Hindenburg Paint Did Not Cause the Disaster
A myth has taken hold that the “paint” on the Hindenburg’s skin — rather than its flammable hydrogen lifting gas — was somehow responsible for the Hindenburg disaster at Lakehurst, and this myth somehow persists even though it has been debunked by photographic evidence, scientific analysis, historical research, and even the TV show MythBusters.
The so-called “Incendiary Paint Theory,” originally suggested by a retired NASA employee named Addison Bain, claims that the doping solution applied to the airship’s fabric covering (often referred to as “paint”) was highly flammable and was the real cause of the Hindenburg disaster.
Because the dope contained aluminum powder, which is also used as a component of some rocket fuels, Bain even claimed on occasion that the Hindenburg was “painted with rocket fuel.”
The truth is that the dope used on the Hindenburg was specifically chosen for its low flammability, and the composition of the dope had almost nothing in common with the formula used to make rocket fuel.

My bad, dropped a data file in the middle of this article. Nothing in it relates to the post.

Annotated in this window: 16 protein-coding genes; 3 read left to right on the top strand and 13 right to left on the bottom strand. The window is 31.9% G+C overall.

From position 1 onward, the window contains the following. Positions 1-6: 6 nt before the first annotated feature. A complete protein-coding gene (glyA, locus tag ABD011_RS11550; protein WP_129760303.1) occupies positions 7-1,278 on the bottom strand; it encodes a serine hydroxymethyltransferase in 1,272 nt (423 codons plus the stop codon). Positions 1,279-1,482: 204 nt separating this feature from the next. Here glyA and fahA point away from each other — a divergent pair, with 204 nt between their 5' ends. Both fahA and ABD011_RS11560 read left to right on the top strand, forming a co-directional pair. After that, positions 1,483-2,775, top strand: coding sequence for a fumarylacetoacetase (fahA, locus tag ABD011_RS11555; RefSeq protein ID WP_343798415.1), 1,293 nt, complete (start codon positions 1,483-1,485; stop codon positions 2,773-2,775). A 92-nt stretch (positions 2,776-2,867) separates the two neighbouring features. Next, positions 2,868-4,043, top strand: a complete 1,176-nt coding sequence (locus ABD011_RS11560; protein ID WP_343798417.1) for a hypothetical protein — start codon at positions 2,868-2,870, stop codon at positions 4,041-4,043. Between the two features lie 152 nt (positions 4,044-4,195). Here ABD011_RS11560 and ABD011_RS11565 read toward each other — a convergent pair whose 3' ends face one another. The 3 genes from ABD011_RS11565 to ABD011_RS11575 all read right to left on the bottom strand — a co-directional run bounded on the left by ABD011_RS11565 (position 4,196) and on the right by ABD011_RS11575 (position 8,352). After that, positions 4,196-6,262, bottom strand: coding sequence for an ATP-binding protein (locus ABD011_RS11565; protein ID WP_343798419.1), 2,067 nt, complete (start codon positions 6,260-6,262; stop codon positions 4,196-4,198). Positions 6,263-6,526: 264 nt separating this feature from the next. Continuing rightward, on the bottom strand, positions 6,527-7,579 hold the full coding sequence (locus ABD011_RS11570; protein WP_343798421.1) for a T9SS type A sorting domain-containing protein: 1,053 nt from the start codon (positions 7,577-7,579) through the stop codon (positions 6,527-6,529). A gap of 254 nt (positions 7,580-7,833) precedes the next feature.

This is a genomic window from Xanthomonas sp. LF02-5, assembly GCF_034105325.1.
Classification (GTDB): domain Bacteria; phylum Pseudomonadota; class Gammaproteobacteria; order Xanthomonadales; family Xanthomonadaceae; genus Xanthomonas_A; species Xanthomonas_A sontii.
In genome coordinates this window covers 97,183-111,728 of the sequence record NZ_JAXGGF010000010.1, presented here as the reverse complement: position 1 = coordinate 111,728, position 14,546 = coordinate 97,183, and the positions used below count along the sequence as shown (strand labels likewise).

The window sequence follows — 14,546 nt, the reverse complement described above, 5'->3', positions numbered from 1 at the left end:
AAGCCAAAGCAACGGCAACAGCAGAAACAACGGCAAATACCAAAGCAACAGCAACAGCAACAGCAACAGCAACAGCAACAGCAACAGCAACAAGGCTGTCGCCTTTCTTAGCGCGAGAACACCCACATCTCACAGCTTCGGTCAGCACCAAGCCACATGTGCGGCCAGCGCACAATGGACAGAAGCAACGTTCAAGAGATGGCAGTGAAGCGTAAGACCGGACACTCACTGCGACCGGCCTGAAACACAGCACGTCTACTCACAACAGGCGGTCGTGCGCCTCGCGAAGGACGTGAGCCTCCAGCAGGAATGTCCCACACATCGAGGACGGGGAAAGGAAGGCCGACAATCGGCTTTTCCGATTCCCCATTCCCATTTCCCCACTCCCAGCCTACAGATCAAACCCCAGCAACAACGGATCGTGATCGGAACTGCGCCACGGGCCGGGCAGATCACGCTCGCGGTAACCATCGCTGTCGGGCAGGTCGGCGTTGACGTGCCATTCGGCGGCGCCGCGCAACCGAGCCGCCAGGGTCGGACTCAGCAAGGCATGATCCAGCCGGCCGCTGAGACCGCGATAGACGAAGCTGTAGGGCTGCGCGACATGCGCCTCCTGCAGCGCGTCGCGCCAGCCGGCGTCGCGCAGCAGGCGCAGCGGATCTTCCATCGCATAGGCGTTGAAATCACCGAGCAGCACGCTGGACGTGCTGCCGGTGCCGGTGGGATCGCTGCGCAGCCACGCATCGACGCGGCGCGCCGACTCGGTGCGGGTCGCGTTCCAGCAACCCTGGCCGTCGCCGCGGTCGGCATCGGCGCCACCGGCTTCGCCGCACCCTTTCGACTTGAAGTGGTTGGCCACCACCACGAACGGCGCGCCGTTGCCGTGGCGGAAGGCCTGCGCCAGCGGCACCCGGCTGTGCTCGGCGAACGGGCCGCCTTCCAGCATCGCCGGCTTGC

Some people also seem to believe the Hindenburg’s doping solution was similar to thermite, which is equally untrue.
And even more absurd is the claim that that none of the passengers or crew were injured by the airship’s hydrogen, which burned so furiously that the entire 800-foot long zeppelin was completely destroyed in a matter of seconds.
It is possible (though not likely, given the wet and rainy conditions) that the covering was the cause of the initial ignition, but if the Hindenburg had been inflated with helium instead of hydrogen, even a small fire on the outer covering would not have resulted in a major catastrophe.
For easy-to-understand photographic proof that the Hindenburg crash was caused by hydrogen and not flammable paint, visit The Hindenburg was not “Painted with Rocket Fuel”: Photographic Evidence.
And for a complete and detailed analysis of the Incendiary Paint myth — including the exact composition of the dope and how it differs from rocket fuel — visit Rocket Fuel, Thermite, and Hydrogen: Myths about the Hindenburg Crash.